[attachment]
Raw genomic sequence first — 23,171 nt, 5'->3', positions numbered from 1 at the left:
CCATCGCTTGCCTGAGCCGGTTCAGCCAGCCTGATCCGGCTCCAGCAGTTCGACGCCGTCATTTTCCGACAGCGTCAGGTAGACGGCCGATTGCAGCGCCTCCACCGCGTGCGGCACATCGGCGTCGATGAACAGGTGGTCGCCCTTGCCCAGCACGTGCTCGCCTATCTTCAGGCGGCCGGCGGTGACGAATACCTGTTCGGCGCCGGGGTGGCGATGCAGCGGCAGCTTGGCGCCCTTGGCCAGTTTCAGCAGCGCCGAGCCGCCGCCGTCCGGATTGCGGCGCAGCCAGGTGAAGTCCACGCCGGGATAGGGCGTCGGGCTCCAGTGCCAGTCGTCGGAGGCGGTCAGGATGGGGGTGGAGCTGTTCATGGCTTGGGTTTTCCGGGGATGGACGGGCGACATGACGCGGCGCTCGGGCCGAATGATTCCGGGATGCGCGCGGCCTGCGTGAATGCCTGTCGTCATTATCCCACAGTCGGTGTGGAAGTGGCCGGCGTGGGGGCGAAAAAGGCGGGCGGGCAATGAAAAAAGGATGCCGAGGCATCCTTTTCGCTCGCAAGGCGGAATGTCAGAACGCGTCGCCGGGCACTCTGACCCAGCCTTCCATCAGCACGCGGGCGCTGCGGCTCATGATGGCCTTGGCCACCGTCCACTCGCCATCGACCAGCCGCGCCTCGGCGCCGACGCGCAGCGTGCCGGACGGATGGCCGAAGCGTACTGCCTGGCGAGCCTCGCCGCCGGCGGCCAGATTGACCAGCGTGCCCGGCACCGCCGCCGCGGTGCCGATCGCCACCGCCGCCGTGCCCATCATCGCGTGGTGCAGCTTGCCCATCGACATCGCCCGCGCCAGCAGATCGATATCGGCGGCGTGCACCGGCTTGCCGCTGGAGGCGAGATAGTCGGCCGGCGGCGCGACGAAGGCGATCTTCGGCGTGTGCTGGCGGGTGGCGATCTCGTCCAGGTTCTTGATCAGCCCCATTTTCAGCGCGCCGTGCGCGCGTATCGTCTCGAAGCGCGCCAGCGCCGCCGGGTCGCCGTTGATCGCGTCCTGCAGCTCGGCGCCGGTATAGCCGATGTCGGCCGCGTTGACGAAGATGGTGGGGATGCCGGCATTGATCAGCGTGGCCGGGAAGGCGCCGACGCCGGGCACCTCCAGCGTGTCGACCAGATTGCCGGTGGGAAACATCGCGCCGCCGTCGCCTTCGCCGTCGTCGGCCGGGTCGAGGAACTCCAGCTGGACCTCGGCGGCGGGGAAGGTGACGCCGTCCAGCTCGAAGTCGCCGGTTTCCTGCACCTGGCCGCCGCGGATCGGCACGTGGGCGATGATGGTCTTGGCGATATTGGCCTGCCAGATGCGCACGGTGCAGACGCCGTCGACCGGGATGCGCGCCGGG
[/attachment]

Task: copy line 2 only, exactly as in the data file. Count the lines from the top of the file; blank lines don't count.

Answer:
CCATCGCTTGCCTGAGCCGGTTCAGCCAGCCTGATCCGGCTCCAGCAGTTCGACGCCGTCATTTTCCGACAGCGTCAGGTAGACGGCCGATTGCAGCGCCTCCACCGCGTGCGGCACATCGGCGTCGATGAACAGGTGGTCGCCCTTGCCCAGCACGTGCTCGCCTATCTTCAGGCGGCCGGCGGTGACGAATACCTGTTCGGCGCCGGGGTGGCGATGCAGCGGCAGCTTGGCGCCCTTGGCCAGTTTCAGCAGCGCCGAGCCGCCGCCGTCCGGATTGCGGCGCAGCCAGGTGAAGTCCACGCCGGGATAGGGCGTCGGGCTCCAGTGCCAGTCGTCGGAGGCGGTCAGGATGGGGGTGGAGCTGTTCATGGCTTGGGTTTTCCGGGGATGGACGGGCGACATGACGCGGCGCTCGGGCCGAATGATTCCGGGATGCGCGCGGCCTGCGTGAATGCCTGTCGTCATTATCCCACAGTCGGTGTGGAAGTGGCCGGCGTGGGGGCGAAAAAGGCGGGCGGGCAATGAAAAAAGGATGCCGAGGCATCCTTTTCGCTCGCAAGGCGGAATGTCAGAACGCGTCGCCGGGCACTCTGACCCAGCCTTCCATCAGCACGCGGGCGCTGCGGCTCATGATGGCCTTGGCCACCGTCCACTCGCCATCGACCAGCCGCGCCTCGGCGCCGACGCGCAGCGTGCCGGACGGATGGCCGAAGCGTACTGCCTGGCGAGCCTCGCCGCCGGCGGCCAGATTGACCAGCGTGCCCGGCACCGCCGCCGCGGTGCCGATCGCCACCGCCGCCGTGCCCATCATCGCGTGGTGCAGCTTGCCCATCGACATCGCCCGCGCCAGCAGATCGATATCGGCGGCGTGCACCGGCTTGCCGCTGGAGGCGAGATAGTCGGCCGGCGGCGCGACGAAGGCGATCTTCGGCGTGTGCTGGCGGGTGGCGATCTCGTCCAGGTTCTTGATCAGCCCCATTTTCAGCGCGCCGTGCGCGCGTATCGTCTCGAAGCGCGCCAGCGCCGCCGGGTCGCCGTTGATCGCGTCCTGCAGCTCGGCGCCGGTATAGCCGATGTCGGCCGCGTTGACGAAGATGGTGGGGATGCCGGCATTGATCAGCGTGGCCGGGAAGGCGCCGACGCCGGGCACCTCCAGCGTGTCGACCAGATTGCCGGTGGGAAACATCGCGCCGCCGTCGCCTTCGCCGTCGTCGGCCGGGTCGAGGAACTCCAGCTGGACCTCGGCGGCGGGGAAGGTGACGCCGTCCAGCTCGAAGTCGCCGGTTTCCTGCACCTGGCCGCCGCGGATCGGCACGTGGGCGATGATGGTCTTGGCGATATTGGCCTGCCAGATGCGCACGGTGCAGACGCCGTCGACCGGGATGCGCGCCGGG